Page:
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The Contender
Con (against)
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Is China Democratizing?

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Voting Style: Open Point System: 7 Point
Started: 11/12/2015 Category: Politics
Updated: 2 years ago Status: Post Voting Period
Viewed: 681 times Debate No: 81971
Debate Rounds (4)
Comments (4)
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This debate shall be over the subject of whether or not the People's Republic of China will transition to a democracy in the coming years. The participants in this debate shall be required to provide arguments either for or against the question of China democratizing. BOP is shared. The debate structure shall follow as such;

Round 1: Acceptance and Opening Arguments
Round 2: Main Arguments
Round 3: Rebuttals
Round 4: Closing Statements

I shall take the position of Pro for this debate. I will argue that China is experiencing the beginnings of situations that happened to the Soviet Union right around the time of its collapse, and if similar situations happen to China, then the end results will likely be similar; with China transitioning away from a single-party, authoritarian, communist state, to a more western style democracy.

Con is free to argue otherwise.


Con will argue that China is not democratizing. This is because of the countries China is near. Instead religious fanatics from the middle east with invade and conqueror China and the new government will be a militant fundamentalism government.
Debate Round No. 1


Now, when looking at China and claiming it will democratize, I believe the best way to look at how China will democratize is to compare it to the Soviet Union, and comparing the conditions at its collapse to the current condition China is in now. When looking at the two countries, China and the Soviet Union have two major similarities, both are, or were at one point, authoritarian communist states, and both rivaled the US in terms of overall power in the world, with China expected to have become the largest economy in the world by 2050. [1] Now, looking at the collapse of the Soviet Union, there were two main issues that it faced around the time of its collapse, falling GDP, and unrest among its republics. From 1985 until 1991, the GDP of the Soviet Union fell by roughly 1% annually [2], this would have likely contributed to dissatisfaction among residents of the Soviet Union, as was evidenced in several uprisings that took place across the Soviet Union, starting in 1988, and ending after Boris Yeltsin targeted several major Soviet leaders as pert of a coup, which resulted in the Soviet Union's ultimate collapse. [3]

Now, when looking at the conditions that were present at the Collapse of the Soviet Union, and comparing them to how China is today, the conditions that led to the Soviet Union's collapse are not present in modern China. However, while the exact conditions that led to the Soviet Union's collapse are not present, precursors to those conditions are. As of right now, China's GDP growth is slowing down rapidly, from an average of 10.6% annually between 2000 and 2009, to just 8.6% between 2010 and 2014. [4] Now while that might not seem like a statistically significant difference in GDP growth, the numbers listed are just an average over several years, with actual GDP growth in 2014 being just 6.8%. [4] What this indicates is that China's GDP growth is slowing down, and if this trend continues, then China will soon be facing negative GDP growth before too long. As for current dissatisfaction with the central government, while slowing GDP growth is likely to contribute to any such dissent, there already appears to be growing dissent against the Chinese government, as evidenced by the expenditures used to maintain domestic stability [5]. Assuming that indents of dissent among the Chinese people continue to increase with time, then the Chinese government will have to spend more money to maintain domestic stability, add that onto the fact that a slowing GDP growth will likely increase dissatisfaction with the Chinese Government, leading to more instances of dissent among the Chinese, and the fact that a slowing GDP growth rate will prevent China from having the economic resources to combat this dissent, and China's communist government will be fighting a losing battle in the future. It is for those reasons that I believe that within the next few decades, China will abandon its communist government in favor of a government more representative of its people.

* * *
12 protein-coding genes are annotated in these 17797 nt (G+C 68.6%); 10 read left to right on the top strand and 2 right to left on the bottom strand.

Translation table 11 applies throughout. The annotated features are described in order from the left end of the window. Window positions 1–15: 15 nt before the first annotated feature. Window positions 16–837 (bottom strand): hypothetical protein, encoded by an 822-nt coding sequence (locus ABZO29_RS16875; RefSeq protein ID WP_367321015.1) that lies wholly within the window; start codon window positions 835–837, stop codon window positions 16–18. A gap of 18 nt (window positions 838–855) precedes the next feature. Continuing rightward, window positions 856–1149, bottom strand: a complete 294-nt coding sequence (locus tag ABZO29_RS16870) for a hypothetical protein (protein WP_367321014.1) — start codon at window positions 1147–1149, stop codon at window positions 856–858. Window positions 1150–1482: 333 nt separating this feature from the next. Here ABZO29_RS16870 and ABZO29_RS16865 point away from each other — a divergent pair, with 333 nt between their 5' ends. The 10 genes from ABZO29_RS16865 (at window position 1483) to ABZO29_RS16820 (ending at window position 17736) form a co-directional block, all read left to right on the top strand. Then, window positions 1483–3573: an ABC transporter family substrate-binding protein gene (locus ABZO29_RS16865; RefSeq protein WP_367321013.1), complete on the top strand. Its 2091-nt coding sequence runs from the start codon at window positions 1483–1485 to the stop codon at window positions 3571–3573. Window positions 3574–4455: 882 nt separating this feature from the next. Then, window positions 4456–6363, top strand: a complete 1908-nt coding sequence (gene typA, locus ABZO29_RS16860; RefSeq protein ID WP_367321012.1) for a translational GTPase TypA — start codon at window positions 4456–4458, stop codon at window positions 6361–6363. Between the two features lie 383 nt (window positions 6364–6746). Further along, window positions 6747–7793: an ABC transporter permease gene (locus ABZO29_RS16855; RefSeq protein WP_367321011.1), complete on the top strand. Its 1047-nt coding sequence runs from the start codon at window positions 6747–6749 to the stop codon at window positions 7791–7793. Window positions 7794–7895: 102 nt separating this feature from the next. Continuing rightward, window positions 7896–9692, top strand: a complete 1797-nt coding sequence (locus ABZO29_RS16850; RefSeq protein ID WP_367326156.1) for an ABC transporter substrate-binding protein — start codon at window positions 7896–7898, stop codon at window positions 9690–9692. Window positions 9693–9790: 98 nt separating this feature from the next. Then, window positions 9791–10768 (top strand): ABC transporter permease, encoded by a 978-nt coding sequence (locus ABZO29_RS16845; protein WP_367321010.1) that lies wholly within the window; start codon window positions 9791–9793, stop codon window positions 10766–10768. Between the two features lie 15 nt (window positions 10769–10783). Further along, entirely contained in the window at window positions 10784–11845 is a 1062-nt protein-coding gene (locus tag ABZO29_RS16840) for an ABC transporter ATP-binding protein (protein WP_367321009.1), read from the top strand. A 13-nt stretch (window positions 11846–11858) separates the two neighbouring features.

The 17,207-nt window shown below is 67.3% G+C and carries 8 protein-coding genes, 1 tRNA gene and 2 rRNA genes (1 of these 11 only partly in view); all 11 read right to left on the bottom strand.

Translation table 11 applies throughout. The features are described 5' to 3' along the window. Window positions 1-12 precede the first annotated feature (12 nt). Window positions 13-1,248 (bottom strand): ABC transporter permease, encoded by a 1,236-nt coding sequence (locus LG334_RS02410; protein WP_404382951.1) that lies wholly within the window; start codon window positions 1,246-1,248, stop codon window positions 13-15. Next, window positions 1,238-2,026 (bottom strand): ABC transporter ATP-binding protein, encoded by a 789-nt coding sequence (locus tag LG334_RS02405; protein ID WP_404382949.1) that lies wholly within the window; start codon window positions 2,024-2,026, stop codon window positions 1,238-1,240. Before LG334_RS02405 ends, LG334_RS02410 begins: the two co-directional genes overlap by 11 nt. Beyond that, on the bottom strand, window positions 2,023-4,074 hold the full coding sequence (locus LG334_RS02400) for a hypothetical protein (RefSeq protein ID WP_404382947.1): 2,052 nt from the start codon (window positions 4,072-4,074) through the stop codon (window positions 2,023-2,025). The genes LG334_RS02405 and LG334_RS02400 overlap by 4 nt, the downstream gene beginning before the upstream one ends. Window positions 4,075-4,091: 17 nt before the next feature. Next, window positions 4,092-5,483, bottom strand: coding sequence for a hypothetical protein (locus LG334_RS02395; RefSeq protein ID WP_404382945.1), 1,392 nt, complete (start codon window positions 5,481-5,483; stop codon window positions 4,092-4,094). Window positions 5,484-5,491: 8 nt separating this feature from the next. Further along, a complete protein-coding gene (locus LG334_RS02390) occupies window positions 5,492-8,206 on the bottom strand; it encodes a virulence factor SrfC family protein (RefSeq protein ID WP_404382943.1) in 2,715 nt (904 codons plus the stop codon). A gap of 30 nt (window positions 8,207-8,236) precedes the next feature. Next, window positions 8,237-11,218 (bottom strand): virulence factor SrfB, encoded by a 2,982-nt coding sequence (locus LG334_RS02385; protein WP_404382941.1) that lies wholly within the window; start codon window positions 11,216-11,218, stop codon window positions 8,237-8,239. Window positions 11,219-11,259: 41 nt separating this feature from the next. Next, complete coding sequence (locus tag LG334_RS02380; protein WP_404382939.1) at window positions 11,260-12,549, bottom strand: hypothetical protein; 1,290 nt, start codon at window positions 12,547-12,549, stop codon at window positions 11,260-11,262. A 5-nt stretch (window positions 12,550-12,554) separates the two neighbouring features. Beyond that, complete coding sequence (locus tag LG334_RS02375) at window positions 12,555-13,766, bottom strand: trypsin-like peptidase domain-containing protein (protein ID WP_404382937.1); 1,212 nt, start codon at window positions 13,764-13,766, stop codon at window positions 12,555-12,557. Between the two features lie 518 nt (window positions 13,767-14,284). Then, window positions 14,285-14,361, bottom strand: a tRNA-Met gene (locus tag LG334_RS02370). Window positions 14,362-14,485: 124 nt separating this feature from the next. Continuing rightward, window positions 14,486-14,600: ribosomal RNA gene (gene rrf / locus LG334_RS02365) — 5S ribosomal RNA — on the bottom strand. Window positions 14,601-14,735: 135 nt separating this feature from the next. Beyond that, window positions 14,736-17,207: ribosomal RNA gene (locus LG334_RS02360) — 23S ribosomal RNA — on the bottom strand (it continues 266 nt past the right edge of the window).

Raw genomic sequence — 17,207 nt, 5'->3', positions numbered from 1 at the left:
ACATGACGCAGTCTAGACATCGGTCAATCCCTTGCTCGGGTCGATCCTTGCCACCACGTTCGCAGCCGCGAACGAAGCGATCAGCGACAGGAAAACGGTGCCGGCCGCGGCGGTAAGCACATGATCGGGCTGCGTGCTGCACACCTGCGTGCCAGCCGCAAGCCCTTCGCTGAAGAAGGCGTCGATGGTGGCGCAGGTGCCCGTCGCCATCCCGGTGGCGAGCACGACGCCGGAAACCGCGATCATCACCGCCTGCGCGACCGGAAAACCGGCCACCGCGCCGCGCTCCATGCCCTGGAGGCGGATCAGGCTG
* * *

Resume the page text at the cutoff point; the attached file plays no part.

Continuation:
Con contends that China will not have time to achieve Democracy. That China is in a different geographical location than Russia. [1]. From this 2nd map, a person can see that China is much closer to the middle east than Russia. [2].

Its common knowledge that the middle east is warlike. Nobody can turn on the news for long and not hear about war in the middle east. Con contends that the process of democratization will take so long that China will be destroyed before democracy can take place.

Which invasion force will hit first is hard to tell. Will China get destroyed by global climate change, Russia [3]., the middle east, or perhaps another unseen threat. Most importantly is Russia doesn't seem very democratic right now. [4].

Debate Round No. 2


Let me try to counter my opponent's points one at a time. First and foremost, my opponent mentions that China's geographic location would make it a prime target for middle-eastern forces to invade while it's in the process of democratization, yet provides no evidence to support such a statement. My opponent tries to argue that because the Middle-East is in a warlike state at the moment, that makes China's proximity to the Middle-East especially precarious since any invading armies would not have to go far to take control of the country. I must argue against this point for a significant reason; since the year 2000, most of the conflicts in the Middle-East have not gone beyond the borders of the nation where they originated,[1] leading me to question the capabilities of any Middle-Eastern nation to invade and conquer China.
Apart from the Middle-East, my opponent argues that Russia could potentially invade China, I must question my opponent's judgement, as he has provided little evidence that Russia would want to invade China to begin with.

With all that in mind, I see little evidence that China would be invaded by any neighboring country, and thus see little weight behind my opponent's arguments. I now give my opponent the chance to refute any claims I have made.



Con will use history to reinforce that the middle east is a threat to China.